Harvesting Milkweed

When to harvest:

Asclepias exaltata (Poke milkweed) – All October
Asclepias incarnata (Swamp milkweed) – Late September-early October
Asclepias purpurascens (Purple milkweed) – Early October
Asclepias syriaca (Common milkweed) – Late September-October
Asclepias tuberosa (Butterfly weed) – Late September-October
Asclepias verticillata (Whorled milkweed) – Mid-Late September
Asclepias viridiflora (Short green milkweed) – Mid-Late September


Asclepias incarnata (Swamp milkweed) – Late September



The list of the milkweeds we are targeting for restoration can be found in the Milkweed Regions text and a description of each species is provided in the Milkweed Profiles. We will continue to add images to the Milkweed Profiles and will progressively add a narrative describing the habitat requirements for each species. Please consult these references to determine which species to collect in your area.

We need your help in collecting milkweed seeds! The Bring Back the Monarch Campaign starts with seeds. We need the seeds for seed mixes for restoration and for nurseries so that they can produce the young plants (plugs) needed for restoration and plant fundraisers.

There are two ways you can help:

1) Collect the pods, process (clean) the seeds and send them to us, and we will reimburse you for the shipping.

2) Collect the pods, dry them and send them to us. Again, we will pay the shipping.

Please use a separate container for the seeds of each milkweed species.

To be sure that the seeds you collect are used in your region, we need the following information on each seed collection:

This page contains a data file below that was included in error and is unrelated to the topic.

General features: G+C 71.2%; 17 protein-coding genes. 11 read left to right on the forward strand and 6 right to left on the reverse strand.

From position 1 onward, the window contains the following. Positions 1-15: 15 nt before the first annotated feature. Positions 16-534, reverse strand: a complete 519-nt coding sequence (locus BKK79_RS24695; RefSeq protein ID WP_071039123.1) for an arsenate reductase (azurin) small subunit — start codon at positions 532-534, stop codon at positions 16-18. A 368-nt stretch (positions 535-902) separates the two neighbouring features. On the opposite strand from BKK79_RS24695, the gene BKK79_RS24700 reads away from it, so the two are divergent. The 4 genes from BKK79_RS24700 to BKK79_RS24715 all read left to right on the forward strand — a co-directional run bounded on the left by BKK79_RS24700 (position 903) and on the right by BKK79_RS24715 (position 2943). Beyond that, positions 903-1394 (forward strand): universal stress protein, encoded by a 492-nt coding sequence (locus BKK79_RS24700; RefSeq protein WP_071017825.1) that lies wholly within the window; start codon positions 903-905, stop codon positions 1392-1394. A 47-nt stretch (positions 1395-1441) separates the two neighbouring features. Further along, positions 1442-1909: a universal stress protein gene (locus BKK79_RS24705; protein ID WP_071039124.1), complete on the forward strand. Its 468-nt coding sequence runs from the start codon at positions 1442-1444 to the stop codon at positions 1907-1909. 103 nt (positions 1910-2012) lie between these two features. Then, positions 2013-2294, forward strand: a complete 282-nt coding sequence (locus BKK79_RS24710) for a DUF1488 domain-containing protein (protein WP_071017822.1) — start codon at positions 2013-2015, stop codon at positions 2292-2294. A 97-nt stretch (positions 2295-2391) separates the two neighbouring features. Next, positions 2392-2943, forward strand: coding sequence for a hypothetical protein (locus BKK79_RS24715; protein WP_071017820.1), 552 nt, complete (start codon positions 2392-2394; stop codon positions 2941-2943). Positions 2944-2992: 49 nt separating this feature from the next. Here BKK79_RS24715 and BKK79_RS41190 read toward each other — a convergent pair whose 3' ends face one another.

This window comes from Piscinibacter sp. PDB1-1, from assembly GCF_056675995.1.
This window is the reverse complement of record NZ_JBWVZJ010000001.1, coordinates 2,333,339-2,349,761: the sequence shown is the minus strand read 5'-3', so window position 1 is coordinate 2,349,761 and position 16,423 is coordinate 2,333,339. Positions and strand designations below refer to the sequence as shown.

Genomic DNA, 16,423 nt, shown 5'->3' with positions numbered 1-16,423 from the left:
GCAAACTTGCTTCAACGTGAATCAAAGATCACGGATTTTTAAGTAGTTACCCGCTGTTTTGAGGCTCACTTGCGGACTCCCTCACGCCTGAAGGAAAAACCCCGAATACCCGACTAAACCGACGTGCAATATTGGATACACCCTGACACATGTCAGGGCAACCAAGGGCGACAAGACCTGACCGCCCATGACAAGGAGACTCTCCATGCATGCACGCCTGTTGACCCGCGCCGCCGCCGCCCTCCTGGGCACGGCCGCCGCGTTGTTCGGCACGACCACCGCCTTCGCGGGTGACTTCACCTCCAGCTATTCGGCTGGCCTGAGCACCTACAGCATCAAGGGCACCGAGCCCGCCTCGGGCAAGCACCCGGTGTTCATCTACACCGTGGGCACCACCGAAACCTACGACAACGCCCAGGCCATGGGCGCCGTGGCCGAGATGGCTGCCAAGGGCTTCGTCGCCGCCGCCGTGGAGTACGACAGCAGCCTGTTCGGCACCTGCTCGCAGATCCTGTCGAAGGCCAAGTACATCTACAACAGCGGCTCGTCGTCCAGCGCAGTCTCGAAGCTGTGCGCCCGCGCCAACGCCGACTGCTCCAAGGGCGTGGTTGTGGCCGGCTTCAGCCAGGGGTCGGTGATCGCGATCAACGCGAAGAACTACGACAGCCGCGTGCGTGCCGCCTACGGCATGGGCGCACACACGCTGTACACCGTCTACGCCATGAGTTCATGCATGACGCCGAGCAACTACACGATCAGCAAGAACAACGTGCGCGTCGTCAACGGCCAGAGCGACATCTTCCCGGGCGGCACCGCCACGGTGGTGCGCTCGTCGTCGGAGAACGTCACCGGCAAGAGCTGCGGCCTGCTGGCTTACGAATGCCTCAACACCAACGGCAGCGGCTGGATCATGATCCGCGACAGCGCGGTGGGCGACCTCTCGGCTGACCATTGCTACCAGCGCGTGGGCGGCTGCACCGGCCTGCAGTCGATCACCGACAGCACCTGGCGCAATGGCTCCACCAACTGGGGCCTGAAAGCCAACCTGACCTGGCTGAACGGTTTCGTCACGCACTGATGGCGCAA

Your name, address and email.
The date, county, and state of the collection.
The species collected.

Notes on the size of the milkweed population, e.g. large, medium, small, one or many sites, etc., would also be helpful.

What, when and where to collect:

  • Only collect the milkweed species targeted for your region.
  • When the pods are first beginning to split (ripe but as yet to open pods should split upon touch and the seeds should be brown or “browning up”). Do not collect pods in which the seeds are white, cream colored or pale.
  • Be sure to obtain permission before collecting on private property or federal, state or county properties.
  • Be safe. Please do not collect along busy highways.
  • Do not collect seeds of rare or endangered milkweeds.

Genetic diversity

Most milkweed species appear to be genetically diverse, and it is important to incorporate as much diversity as you can into your sampling of pods. You can easily accomplish this by collecting your pods from more than one site.

Species that form clones present special problems in that all of the ramets (stems) represent the same genotype. Fortunately, A. syriaca (common milkweed) is the only species on our target list that forms clones. To obtain a fair representation of the genetic diversity of this species, the pods should be collected from a number of clones scattered over several sites.

How much should I collect?

Collect as much as you can. Many pounds of milkweed seeds are needed for seed mixes used in roadside or landscape restoration. Two to four onion bags of pods will yield about one pound of seeds.

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